Business, Freight News, Sea

Port of Oakland import volume hit new record in 2021

[ January 28, 2022   //   ]

Containerized, loaded import cargo volume hit a new record at the Port of Oakland in 2021. The Port reported that it handled the equivalent of 1.05 million 20-foot import containers in 2021. That was the most in Oakland’s 94-year history and 6 percent above 2020 totals.

Record import volume was achieved despite supply chain misery that plagued ports worldwide. Late-arriving ships, canceled voyages and weeks-long delays at some ports hampered freight movement. Oakland’s 2021 export volume declined 8 percent year-over-year because of the disruptions. The Port handled a total of 2.4 million twenty-foot containers in 2021.

“We’re gratified that our import business remained strong,” said Port of Oakland Maritime Director Bryan Brandes. “Our emphasis now is on overcoming supply chain challenges that have hurt our export customers.”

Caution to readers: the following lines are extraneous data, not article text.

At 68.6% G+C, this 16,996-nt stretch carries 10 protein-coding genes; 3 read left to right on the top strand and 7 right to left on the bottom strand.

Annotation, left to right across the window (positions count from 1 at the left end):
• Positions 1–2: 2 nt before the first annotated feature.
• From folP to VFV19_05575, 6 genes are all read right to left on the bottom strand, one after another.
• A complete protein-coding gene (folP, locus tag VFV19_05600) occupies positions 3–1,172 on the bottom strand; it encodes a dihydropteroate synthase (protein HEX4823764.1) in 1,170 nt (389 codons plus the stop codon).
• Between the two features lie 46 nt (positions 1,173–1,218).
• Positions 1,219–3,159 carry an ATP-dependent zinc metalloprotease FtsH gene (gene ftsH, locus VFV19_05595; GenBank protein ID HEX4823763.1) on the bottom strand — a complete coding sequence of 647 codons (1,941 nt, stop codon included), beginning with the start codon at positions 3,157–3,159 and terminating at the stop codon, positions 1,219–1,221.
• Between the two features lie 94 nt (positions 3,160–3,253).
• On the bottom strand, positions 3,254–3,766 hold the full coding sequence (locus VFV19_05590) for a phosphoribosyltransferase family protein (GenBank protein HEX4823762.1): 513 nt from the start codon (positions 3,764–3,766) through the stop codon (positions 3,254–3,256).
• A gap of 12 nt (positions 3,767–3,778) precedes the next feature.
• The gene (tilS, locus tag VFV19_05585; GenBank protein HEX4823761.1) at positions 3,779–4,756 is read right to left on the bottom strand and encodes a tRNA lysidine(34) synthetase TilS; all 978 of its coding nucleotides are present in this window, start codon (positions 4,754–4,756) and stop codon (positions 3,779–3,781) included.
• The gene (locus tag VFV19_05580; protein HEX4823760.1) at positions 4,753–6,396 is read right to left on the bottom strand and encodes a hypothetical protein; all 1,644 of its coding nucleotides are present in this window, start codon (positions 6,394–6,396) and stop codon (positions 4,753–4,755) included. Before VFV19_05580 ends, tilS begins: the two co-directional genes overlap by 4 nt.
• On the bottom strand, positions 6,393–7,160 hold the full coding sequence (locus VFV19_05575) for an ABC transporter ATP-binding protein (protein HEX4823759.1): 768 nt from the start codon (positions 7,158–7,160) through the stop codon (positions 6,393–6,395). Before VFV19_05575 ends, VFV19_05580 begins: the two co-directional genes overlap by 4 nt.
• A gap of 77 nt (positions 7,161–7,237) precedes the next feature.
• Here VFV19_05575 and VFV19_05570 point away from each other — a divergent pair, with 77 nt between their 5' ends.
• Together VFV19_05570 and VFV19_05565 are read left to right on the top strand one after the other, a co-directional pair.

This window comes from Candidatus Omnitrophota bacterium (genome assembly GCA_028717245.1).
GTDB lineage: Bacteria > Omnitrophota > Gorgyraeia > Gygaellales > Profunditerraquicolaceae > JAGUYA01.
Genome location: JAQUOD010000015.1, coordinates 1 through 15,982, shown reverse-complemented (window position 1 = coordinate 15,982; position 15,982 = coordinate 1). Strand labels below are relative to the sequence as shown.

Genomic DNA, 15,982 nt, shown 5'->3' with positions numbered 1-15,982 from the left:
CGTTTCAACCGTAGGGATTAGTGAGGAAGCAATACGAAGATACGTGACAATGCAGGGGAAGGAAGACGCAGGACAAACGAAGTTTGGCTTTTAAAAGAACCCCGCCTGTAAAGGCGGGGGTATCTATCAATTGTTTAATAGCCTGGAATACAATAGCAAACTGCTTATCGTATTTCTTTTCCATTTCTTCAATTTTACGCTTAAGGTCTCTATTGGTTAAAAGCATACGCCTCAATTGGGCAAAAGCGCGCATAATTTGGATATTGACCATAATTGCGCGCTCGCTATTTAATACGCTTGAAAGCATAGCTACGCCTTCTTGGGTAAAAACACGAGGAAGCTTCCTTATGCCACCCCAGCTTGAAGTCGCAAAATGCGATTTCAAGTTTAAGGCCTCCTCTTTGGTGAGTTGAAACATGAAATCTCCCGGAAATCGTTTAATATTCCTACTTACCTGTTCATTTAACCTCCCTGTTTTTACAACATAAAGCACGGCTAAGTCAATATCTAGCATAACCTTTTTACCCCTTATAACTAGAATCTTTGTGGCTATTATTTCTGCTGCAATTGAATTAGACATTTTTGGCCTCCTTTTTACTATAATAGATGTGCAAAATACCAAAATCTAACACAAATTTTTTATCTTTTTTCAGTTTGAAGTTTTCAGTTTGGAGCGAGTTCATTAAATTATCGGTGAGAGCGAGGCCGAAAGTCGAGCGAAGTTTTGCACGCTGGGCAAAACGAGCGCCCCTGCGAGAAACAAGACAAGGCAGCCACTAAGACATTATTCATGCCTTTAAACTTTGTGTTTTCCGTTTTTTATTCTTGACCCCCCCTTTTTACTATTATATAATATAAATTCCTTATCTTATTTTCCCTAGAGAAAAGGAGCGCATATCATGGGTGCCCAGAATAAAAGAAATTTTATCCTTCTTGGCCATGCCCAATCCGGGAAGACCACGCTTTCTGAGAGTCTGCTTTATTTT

The Port said unprecedented U.S. consumer spending drove last year’s import surge. Shipping lines devote more energy and resources to imports because they’re better paying. The Port blamed the drop in exports on supply chain challenges:
• Voyage cancellations reducing the number of ships able to move exports overseas; and
• A cargo container shortage for exports.
One number in the Port’s year-end cargo report underscored the dichotomy in supply chain impact. Oakland reported that 55 percent of its 2021 cargo loads were imports; only 45 percent were exports. Historically, Oakland’s business split 50/50.

The Port predicted more disruption in 2022 as trade growth continues to outpace supply chain capacity. Oakland responded with two announcements: 1) a queueing system for arriving ships; and 2) an exclusive empty container yard for exporters.

Oakland said it’s collaborating with shipping lines to restore vessel services suspended in 2021. Some carriers skipped Oakland because of crippling delays at Southern California ports, the Port explained. Services began returning by the fourth quarter, the Port said. It added that it’s lobbying to recoup the remainder this year. According to the Port, more vessel calls would mean greater opportunity for exporters to reach overseas markets.